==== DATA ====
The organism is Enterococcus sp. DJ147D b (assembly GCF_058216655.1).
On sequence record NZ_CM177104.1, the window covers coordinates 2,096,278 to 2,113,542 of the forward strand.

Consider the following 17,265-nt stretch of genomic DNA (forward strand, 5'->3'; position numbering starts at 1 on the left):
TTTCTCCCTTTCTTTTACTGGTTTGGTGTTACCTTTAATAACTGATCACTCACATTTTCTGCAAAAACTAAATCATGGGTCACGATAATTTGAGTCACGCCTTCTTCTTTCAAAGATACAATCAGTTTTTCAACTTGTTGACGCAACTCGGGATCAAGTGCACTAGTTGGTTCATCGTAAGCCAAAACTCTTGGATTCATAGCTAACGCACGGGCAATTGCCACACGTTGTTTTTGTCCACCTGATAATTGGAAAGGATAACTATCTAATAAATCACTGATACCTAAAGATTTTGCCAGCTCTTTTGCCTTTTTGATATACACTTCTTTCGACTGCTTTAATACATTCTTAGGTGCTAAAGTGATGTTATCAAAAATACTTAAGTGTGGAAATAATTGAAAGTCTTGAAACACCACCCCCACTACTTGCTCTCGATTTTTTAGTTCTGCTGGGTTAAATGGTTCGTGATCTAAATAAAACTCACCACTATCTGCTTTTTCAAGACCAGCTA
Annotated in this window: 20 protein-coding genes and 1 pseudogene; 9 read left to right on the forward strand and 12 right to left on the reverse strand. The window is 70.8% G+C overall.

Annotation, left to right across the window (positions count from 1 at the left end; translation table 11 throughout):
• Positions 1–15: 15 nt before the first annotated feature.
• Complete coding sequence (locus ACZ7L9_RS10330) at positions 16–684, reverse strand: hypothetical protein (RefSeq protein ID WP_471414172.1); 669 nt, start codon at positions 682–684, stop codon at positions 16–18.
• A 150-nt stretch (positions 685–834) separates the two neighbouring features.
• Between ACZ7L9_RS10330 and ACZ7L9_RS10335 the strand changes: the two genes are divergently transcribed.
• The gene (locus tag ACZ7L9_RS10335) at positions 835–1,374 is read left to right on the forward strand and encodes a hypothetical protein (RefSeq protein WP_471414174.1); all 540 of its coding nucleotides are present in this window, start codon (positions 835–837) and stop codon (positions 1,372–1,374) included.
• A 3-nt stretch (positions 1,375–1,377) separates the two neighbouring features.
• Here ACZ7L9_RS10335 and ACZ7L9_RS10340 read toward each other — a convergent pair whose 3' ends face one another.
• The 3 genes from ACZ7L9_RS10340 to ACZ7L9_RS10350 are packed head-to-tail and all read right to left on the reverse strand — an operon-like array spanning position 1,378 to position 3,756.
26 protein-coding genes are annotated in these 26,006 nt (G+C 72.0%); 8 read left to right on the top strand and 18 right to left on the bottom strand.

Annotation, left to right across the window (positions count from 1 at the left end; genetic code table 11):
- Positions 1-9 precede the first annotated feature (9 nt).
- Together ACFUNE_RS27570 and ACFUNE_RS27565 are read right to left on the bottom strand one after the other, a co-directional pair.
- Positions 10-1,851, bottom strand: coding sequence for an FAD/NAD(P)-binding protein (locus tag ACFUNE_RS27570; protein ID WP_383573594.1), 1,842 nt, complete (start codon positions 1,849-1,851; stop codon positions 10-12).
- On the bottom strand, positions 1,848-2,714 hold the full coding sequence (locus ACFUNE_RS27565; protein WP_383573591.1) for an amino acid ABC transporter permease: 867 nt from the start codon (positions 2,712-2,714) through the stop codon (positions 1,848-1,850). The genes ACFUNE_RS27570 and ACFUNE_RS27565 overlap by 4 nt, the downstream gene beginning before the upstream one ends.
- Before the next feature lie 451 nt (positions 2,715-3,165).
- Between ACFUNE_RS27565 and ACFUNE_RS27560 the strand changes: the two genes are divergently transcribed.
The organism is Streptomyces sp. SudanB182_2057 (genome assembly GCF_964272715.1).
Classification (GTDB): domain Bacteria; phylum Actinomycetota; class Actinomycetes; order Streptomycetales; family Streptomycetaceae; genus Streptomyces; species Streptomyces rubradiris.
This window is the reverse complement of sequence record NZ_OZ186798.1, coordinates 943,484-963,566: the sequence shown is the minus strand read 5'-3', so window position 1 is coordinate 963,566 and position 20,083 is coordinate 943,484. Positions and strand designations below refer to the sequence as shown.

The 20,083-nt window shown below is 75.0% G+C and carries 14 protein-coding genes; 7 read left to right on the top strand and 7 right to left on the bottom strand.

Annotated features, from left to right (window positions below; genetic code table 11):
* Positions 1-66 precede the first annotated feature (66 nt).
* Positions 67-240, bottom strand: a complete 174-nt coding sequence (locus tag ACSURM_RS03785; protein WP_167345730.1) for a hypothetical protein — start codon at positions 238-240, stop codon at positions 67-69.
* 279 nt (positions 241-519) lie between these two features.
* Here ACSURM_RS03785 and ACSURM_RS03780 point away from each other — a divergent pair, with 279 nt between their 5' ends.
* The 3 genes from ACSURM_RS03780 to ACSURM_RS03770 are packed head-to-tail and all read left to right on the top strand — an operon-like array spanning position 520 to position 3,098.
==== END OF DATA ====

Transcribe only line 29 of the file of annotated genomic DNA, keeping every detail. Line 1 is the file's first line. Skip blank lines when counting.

* Positions 67-240, bottom strand: a complete 174-nt coding sequence (locus tag ACSURM_RS03785; protein WP_167345730.1) for a hypothetical protein — start codon at positions 238-240, stop codon at positions 67-69.